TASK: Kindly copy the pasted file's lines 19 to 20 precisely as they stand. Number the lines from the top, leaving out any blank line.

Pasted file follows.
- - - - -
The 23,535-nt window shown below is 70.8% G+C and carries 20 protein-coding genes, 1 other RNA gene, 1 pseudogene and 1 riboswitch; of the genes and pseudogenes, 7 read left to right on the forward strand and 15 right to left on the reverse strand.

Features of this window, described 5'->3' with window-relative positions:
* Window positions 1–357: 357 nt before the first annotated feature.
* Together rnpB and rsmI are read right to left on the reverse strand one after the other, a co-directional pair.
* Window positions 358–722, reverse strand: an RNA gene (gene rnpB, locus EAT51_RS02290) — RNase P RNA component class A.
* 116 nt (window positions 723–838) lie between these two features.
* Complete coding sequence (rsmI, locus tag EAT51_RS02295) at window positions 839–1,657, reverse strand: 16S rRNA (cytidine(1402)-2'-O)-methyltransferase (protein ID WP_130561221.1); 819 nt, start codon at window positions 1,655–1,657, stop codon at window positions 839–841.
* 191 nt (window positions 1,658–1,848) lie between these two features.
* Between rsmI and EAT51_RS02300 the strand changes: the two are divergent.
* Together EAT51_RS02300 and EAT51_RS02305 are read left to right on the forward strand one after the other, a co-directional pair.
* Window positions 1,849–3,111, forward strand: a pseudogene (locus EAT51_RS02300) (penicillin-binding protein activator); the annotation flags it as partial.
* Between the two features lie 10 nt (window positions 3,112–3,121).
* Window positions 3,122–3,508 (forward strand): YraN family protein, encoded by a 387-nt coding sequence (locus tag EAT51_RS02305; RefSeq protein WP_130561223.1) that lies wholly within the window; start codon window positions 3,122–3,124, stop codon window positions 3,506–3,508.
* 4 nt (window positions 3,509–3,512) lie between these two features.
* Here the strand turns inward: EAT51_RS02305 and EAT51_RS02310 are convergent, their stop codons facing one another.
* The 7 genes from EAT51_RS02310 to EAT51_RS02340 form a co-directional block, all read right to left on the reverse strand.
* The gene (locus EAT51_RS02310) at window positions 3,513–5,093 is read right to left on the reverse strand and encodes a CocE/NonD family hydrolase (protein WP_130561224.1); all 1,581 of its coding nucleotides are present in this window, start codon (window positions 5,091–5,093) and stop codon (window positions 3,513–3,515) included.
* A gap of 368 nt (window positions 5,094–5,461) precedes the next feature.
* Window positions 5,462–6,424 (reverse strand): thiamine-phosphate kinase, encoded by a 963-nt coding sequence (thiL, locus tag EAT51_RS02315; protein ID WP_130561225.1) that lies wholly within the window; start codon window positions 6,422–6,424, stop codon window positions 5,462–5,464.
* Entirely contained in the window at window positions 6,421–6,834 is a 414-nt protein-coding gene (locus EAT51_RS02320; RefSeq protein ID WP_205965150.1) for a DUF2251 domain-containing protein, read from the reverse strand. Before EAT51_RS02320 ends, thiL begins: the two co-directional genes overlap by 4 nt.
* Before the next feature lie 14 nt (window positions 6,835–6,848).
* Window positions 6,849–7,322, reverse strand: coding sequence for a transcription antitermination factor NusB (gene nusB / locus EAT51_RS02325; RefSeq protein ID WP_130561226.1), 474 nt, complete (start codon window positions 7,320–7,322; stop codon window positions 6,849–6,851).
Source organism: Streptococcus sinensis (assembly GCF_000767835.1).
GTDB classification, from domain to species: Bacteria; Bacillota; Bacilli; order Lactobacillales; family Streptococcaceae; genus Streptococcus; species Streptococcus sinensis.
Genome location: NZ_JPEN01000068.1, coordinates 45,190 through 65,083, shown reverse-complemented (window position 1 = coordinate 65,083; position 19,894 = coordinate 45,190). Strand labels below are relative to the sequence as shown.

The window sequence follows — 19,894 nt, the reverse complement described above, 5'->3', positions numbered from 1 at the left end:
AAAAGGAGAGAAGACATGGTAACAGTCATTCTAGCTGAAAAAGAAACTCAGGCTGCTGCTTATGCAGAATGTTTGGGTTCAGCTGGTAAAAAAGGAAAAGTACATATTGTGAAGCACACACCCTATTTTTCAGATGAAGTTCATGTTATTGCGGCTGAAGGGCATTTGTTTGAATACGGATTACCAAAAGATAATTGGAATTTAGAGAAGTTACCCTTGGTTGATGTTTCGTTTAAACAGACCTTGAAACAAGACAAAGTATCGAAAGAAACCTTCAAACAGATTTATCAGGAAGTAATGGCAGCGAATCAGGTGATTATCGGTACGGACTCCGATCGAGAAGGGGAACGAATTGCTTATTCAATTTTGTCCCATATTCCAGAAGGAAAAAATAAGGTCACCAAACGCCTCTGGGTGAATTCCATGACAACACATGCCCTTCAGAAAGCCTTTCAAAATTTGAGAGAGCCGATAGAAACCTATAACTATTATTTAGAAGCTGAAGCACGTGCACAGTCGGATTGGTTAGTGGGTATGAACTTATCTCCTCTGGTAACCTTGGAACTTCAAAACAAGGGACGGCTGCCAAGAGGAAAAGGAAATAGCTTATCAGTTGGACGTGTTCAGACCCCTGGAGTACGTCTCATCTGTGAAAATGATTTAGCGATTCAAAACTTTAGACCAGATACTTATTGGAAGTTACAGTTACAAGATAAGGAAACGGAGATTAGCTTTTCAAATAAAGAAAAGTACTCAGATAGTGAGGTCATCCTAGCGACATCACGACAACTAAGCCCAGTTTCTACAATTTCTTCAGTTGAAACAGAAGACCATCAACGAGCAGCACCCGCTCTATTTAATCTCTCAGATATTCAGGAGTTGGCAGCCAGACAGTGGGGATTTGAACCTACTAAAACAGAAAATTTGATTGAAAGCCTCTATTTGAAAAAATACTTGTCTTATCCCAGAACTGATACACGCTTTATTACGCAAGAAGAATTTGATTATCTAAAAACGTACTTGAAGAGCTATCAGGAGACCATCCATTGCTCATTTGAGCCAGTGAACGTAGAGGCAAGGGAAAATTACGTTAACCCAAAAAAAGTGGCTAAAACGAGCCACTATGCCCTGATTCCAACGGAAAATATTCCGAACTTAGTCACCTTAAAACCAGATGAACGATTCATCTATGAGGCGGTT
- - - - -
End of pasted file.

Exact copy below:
* Window positions 5,462–6,424 (reverse strand): thiamine-phosphate kinase, encoded by a 963-nt coding sequence (thiL, locus tag EAT51_RS02315; protein ID WP_130561225.1) that lies wholly within the window; start codon window positions 6,422–6,424, stop codon window positions 5,462–5,464.
* Entirely contained in the window at window positions 6,421–6,834 is a 414-nt protein-coding gene (locus EAT51_RS02320; RefSeq protein ID WP_205965150.1) for a DUF2251 domain-containing protein, read from the reverse strand. Before EAT51_RS02320 ends, thiL begins: the two co-directional genes overlap by 4 nt.